A recent study aims to improve evaluation of fatty liver in ultrasound scans to increase hepatology referrals and predict significant liver fibrosis.
Nonalcoholic fatty liver disease (NAFLD) has become the most common form of liver disease in the United states, with its prevalence rising in conjunction with obesity rates. A lack of screening guidelines for fatty liver means it is most often diagnosed incidentally once patients show elevated liver enzymes or an echogenic liver on abdominal ultrasound. A recent study aims to improve the evaluation of fatty liver in abdominal imaging and identify factors that predict significant fibrosis and specialist referrals.
Patients with NAFLD are classified into 2 subgroups. NALFD is considered benign with low likelihood of progressive liver disease, and nonalcoholic steatohepatitis (NASH) is clinically significant and can lead to progressive liver fibrosis, cirrhosis, and eventually advanced disease and death. Often, patients with cirrhosis due to NASH have never had prior evaluation or diagnosis
“We know that for various medical conditions, failure to follow-up on specific imaging recommendations can result in delayed and sub-optimal care,” the study authors wrote. “Prior studies have suggested that over 10% of patients with incidental steatosis noted on imaging (done for non-hepatic reasons) ended up having advanced fibrosis on further evaluation.”
The retrospective study included 812 patients over a period of 18 months at the radiology and hepatology departments at Virginia Mason Medical Center. Patients with hepatic steatosis identified on ultrasound were “tagged” in the impression section of radiology reports, then researchers reviewed the charts of all patients who had abdominal ultrasound done for any reason and had the tag. Reports were reviewed at least 24 months post-scan to determine whether fatty liver was reported, if patients were referred to a hepatologist, and if patients actually visited a hepatology clinic.
The median age in the overall patient cohort was 54, and 53.2% (432) were women. Ultrasound was done to evaluate “elevated liver enzymes” in 28.2% of patients, to evaluate abdominal l pain in 13.7%, and 58.1% were scanned for reasons unrelated to hepatobiliary concerns. Most scans were ordered by primary care providers. Type 2 diabetes was present in 23.2% of patients, 43.3% had normal alanine transaminase (ALT) and the other 56.7% had elevated ALT levels.
A total of 69.2% (512) of patients had hepatic steatosis acknowledged by the ordering provider, and 29.0% (236) of those patients were actually seen by a hepatologist. Those with ALT were more likely to be referred than those whose liver enzymes were normal. A lower percentage of patients with diabetes were seen by a hematologist than those without diabetes (19.7% vs. 24.9%, respectively).
Patients who had an ultrasound ordered to evaluate elevated liver enzymes or those under suspicion for liver disease made up approximately half (47.0%) of patients seen by hepatologists. Those whose primary care provider or gastroenterologist ordered the ultrasound were more likely to be seen by a hepatologist.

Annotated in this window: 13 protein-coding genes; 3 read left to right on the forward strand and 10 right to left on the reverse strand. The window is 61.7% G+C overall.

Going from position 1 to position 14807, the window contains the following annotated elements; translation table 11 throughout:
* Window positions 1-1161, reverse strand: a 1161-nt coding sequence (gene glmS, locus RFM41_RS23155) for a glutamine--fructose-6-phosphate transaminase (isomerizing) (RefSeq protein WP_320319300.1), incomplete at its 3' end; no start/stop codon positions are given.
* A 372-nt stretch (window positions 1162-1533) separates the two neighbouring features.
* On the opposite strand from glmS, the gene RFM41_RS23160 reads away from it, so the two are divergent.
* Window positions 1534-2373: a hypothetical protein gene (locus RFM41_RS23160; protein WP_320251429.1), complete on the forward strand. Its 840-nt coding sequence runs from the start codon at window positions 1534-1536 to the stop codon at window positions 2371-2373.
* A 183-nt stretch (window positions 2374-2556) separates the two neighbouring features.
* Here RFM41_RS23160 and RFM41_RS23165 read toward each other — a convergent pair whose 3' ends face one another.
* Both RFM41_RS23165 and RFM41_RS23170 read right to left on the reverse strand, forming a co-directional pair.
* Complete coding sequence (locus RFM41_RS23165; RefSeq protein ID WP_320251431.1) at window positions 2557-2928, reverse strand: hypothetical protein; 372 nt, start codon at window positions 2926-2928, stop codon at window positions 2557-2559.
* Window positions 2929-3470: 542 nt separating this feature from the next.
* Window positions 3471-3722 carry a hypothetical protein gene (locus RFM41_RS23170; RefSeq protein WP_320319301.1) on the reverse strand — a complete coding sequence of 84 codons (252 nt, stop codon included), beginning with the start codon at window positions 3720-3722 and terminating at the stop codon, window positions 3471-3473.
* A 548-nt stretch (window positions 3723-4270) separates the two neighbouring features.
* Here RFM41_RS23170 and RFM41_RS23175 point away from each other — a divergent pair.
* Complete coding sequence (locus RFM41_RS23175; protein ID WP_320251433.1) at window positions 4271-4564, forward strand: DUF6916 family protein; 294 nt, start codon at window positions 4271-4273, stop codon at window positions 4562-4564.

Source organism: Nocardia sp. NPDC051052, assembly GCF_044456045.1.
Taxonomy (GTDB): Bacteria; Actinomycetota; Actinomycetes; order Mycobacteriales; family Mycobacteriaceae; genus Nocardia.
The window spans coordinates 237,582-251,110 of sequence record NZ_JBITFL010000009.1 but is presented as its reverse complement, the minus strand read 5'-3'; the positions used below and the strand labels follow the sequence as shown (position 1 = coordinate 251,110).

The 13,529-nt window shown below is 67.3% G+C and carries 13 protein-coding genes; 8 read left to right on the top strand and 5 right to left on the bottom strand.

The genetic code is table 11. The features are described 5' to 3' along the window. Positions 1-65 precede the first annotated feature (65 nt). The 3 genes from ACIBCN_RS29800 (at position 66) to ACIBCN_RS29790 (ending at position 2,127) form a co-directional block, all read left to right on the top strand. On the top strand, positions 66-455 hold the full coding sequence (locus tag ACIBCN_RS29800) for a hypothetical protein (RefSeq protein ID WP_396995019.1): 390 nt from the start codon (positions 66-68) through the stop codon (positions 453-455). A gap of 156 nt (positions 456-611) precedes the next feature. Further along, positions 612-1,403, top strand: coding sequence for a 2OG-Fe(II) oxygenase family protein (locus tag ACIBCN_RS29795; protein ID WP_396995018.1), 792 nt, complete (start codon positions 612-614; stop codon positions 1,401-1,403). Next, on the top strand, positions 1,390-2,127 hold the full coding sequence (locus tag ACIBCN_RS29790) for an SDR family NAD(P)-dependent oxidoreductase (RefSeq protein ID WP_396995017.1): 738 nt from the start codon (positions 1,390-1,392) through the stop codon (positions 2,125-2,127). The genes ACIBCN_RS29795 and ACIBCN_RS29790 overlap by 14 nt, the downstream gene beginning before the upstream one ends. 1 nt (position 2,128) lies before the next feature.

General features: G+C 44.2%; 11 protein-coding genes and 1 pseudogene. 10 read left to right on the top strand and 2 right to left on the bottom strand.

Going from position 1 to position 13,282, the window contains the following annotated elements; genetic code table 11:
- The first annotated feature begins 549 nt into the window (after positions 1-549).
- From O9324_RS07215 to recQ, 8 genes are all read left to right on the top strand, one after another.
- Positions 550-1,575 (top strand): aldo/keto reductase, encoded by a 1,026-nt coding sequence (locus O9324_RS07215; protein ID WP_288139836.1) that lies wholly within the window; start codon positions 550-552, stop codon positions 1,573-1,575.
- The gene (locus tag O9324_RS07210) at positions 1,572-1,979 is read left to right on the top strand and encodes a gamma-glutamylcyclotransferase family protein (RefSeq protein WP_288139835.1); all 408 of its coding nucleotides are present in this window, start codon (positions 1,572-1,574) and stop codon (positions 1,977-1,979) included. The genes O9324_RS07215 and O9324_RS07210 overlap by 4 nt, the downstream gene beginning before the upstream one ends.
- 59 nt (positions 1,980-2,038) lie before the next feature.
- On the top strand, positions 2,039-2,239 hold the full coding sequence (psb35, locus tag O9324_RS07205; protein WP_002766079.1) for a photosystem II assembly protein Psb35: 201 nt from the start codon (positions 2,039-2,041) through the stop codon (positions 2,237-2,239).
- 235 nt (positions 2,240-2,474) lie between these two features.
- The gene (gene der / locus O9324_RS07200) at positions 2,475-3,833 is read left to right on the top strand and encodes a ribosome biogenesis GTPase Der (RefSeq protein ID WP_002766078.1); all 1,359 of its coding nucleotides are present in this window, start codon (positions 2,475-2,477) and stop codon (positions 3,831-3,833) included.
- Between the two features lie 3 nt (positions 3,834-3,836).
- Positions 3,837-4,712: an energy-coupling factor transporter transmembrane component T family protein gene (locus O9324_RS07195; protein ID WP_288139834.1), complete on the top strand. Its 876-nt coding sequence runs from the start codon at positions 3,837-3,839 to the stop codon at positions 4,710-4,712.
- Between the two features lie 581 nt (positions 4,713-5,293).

Of the patients evaluated at a hepatology clinic, 53.0% (126) underwent staging via transient elastography, magnetic resonance elastography, and/or liver biopsy. Stage F2 or higher (clinically significant based on risk of liver morbidity and mortality) fibrosis was present in 23 of those patients (18.2%). Diabetes had a strong correlation with clinically significant fibrosis, as did low platelets. Elevated ALT, high low-density lipoprotein cholesterol and triglycerides were not correlated with clinically significant fibrosis in the study cohort. A total of 90.0% of patients who had acknowledged hepatic steatosis were overweight or obese, but high body mass index was not correlated with hepatology referral.
Overall, the study supports radiological intervention to increase provider awareness of hepatic steatosis on ultrasounds.
“Based on these findings, incidental identification of fatty liver on ultrasound is a critical opportunity for diagnosis and downstream disease management,” the authors wrote, “however, there is room to improve our pathways for evaluation and specialty care.”
Study limitations included the fact that for some patients, although there was no prior diagnosis of fatty liver or liver disease assessment, an ultrasound ordered for elevated liver enzymes may have led to expected findings. And despite efforts to weed out any patients who had secondary causes of fatty liver such as alcohol or other chronic liver conditions, some patients may have slipped through. And because the study was single center with a mostly White cohort, the results may not be generalizable.
Nagra N, Penna R, La Selva D, Coy D, et al. Tagging incidental finding of fatty liver on ultrasound: A novel intervention to improve early detection of liver fibrosis. J Clin Transl Res. Published online September 29, 2021. doi:10.1016/j.jacr.2021.04.017